Additionally, when I recently received the honor of an American Inns of Court Pegasus Scholarship, I was able to witness barristers (masters of the art of “advocacy” on behalf of clients in the United Kingdom) for six weeks in England. One of my foremost observations from this experience, which still resonates with me today, is that in spite of being known for their advocacy and legal eloquence, the barristers, even on opposing sides of a legal matter, worked together to the point where they coordinated a case before a tribunal. I was shocked when I attended breakfasts, lunches, and other meetings, between barristers of opposing parties, to discuss the next chain of events in their trial or hearing and what types of questions they would be asking their witnesses. In the courtrooms themselves, the barristers were pleasant and displayed a substantial amount of fellowship toward each other. It was soon very clear that this was the most effective way to represent clients, as courts and parties in legal proceedings were not bogged down in an unproductive exchange of communications with the intention of bullying the other party. The parties and courts could cut through that superfluous, tangential aspect of legal representation to get to the real issues at hand.

Although I understand the British legal system differs from ours in many respects, and not all aspects of it translate over to our legal system, all attorneys can still learn from trying to resolve small issues among attorneys in a courteous, respectable way. When things get too heated between opposing attorneys, ego and anger can unfortunately drive a case to go in the wrong direction, which is ultimately detrimental for clients and the legal system as a whole.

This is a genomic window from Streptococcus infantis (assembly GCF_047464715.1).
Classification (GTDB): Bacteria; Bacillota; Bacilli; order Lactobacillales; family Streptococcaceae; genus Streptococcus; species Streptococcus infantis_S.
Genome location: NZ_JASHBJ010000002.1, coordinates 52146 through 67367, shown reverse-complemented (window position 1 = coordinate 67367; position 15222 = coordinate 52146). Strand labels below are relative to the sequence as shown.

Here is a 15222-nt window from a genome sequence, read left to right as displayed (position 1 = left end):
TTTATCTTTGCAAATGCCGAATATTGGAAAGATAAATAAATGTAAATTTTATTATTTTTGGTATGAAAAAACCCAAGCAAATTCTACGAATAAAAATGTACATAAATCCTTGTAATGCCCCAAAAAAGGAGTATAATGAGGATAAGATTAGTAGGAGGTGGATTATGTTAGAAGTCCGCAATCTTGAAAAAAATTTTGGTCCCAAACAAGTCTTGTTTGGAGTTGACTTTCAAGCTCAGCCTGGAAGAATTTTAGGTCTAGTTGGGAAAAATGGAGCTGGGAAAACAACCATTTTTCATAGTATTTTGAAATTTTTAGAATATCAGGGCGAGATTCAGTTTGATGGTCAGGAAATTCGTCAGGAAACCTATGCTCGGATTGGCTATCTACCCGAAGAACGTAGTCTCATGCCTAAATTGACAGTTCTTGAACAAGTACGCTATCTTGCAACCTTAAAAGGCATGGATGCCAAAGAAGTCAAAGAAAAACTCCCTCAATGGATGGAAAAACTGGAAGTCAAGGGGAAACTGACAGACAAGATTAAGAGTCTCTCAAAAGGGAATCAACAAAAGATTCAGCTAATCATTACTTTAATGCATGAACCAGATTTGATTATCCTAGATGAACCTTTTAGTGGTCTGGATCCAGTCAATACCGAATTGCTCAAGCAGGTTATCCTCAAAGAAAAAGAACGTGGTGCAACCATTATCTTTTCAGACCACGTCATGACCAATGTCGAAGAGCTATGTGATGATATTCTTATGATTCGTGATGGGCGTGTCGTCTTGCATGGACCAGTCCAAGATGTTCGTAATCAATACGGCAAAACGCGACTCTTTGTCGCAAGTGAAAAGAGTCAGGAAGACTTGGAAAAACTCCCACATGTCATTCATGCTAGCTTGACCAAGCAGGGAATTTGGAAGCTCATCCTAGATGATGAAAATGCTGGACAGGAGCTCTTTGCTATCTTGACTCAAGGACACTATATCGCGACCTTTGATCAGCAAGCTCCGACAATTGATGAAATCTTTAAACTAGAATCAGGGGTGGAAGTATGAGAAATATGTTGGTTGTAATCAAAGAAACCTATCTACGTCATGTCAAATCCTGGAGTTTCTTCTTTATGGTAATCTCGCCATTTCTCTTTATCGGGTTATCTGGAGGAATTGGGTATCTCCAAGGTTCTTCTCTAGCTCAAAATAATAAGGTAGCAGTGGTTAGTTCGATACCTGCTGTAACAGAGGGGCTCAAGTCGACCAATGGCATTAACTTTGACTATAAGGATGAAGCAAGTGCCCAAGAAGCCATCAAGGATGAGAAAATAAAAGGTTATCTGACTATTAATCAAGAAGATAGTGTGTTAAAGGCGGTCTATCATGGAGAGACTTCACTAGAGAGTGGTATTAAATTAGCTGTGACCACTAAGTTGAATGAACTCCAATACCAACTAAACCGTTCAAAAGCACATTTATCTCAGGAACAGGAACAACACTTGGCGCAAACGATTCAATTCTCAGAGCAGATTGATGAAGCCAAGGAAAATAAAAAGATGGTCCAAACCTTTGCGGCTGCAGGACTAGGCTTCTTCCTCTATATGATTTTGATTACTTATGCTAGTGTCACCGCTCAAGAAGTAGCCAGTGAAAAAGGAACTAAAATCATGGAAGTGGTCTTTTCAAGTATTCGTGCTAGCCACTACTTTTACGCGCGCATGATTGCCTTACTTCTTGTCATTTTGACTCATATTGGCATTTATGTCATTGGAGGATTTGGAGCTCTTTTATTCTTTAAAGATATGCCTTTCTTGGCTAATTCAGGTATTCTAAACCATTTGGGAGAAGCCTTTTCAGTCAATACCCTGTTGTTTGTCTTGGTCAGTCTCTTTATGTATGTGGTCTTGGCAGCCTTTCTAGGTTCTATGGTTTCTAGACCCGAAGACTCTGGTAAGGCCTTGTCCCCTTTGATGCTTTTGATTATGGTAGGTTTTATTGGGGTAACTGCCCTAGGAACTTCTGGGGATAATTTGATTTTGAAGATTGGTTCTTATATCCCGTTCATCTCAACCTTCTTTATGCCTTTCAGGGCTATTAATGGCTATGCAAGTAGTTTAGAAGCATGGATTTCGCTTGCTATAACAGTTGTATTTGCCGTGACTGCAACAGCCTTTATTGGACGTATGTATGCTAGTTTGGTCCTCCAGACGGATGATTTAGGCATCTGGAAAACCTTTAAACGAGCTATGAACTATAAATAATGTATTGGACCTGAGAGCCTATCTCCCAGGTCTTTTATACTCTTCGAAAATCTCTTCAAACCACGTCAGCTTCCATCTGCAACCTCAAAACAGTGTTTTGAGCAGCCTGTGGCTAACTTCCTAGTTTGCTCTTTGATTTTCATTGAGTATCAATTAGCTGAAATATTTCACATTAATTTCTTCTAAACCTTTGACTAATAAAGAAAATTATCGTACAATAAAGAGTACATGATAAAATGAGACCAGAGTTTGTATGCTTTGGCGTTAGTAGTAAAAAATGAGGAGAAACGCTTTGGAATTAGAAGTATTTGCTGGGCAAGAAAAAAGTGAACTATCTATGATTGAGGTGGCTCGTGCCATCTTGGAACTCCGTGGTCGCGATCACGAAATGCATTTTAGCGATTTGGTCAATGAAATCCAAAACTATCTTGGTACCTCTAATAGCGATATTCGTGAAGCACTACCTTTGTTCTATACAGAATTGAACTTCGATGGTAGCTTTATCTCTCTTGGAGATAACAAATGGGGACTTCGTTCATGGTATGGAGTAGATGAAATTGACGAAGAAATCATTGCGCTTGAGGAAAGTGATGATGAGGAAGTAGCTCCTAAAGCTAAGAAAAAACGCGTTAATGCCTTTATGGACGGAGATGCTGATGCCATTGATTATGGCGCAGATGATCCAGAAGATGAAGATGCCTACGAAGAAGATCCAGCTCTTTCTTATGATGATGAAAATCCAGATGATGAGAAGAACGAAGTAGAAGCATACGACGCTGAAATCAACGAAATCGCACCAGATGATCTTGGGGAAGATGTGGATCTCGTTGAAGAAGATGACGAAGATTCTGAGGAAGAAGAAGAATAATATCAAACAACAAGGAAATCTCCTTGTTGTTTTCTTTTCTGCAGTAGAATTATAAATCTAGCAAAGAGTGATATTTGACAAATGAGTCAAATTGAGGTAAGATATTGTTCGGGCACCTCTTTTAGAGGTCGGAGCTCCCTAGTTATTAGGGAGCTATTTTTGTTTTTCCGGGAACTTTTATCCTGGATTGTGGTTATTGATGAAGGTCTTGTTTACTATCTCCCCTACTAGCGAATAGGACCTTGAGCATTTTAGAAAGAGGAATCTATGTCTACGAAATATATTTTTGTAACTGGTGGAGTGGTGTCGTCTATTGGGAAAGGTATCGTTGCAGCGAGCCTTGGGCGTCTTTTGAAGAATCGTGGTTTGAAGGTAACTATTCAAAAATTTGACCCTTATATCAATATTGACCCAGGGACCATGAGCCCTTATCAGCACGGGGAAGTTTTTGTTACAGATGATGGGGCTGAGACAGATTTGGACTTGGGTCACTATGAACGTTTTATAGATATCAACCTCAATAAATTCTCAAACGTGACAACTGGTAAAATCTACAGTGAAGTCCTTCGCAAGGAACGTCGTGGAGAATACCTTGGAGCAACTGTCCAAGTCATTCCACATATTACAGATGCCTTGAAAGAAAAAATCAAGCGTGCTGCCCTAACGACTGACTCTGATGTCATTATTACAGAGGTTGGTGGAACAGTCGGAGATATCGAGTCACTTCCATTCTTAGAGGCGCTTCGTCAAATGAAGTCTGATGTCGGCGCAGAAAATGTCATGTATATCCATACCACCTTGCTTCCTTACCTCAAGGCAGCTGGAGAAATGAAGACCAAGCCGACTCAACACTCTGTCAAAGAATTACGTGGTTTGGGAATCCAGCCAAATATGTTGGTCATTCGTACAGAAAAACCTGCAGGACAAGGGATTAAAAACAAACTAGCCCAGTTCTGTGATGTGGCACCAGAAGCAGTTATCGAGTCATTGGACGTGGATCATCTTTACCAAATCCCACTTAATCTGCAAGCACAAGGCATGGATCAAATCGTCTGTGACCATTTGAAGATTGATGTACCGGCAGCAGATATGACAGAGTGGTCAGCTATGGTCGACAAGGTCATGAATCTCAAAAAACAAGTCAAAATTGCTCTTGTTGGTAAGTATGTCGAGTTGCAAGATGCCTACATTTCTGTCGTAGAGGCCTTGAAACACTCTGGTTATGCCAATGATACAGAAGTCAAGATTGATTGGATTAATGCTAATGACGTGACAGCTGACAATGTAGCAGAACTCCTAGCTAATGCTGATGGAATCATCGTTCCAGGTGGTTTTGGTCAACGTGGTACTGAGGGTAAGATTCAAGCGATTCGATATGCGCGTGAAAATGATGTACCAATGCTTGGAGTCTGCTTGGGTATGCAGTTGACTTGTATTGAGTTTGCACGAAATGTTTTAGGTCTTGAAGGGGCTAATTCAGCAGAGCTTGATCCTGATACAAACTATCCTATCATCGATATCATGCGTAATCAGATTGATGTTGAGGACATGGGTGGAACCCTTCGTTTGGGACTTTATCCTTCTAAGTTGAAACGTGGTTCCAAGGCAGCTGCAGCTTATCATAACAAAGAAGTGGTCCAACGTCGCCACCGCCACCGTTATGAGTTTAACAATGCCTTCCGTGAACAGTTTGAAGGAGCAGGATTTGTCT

One of Merriam-Webster’s online dictionary definitions for “professional” is “exhibiting a courteous, conscientious, and generally businesslike manner in the workplace.” I urge you to take this definition to heart as a legal professional, and to conscientiously resolve to be sincerely courteous to everyone you encounter.

This article originally appeared in the October 2013 issue of The Docket.

Becky Bye is a public attorney. She received her J.D. from the University of Denver Sturm College of Law in 2005. Bye is actively involved in the legal community, including serving on the University of Denver Law’s Alumni Council and the DBA Docket Committee. She is a past chair of the CBA Young Lawyers Division. Bye may be reached at beckybye@gmail.com. 

Calling All Creative Lawyers – Enter Your Work in Creative Arts Contest

Are you an attorney with an artistic inclination or a way with words? The submission period is open to enter your creative works in the 2013 Denver Lawyers Arts & Literature Contest, sponsored by The Docket. Contest submission categories include: Writing—Fiction, Nonfiction, Poetry, and Humor; and Visual Arts—Painting (watercolors and oil/acrylic/mixed media), Drawing, Sculpture, and Photography. In all categories, the subject matter is open to the artists’ choice—no legal subject matter is required. Deadline to enter is 11 p.m. on  Monday, April 15. Winners will be recognized in the September issue of The Docket.

When entering, consider these guidelines: Writing entries should not exceed 1,500 words. For visual entries, please only send a digital file showing the work, not the original piece. Please do describe the scale of the work; if helpful to understanding the work, please provide multiple photo views of the work (particularly if submitting for Sculpture). In Photography submissions, please explain how the shot was obtained, as well as any post-production (i.e., Photoshop).

All Denver Bar Association members are eligible to enter the contest, except staff of the DBA, members of The Docket Committee (the judges), and any of these groups’ immediate family. For full entry details and rules, click here; download an entry form here. Questions? Email Sara Crocker at scrocker@cobar.org.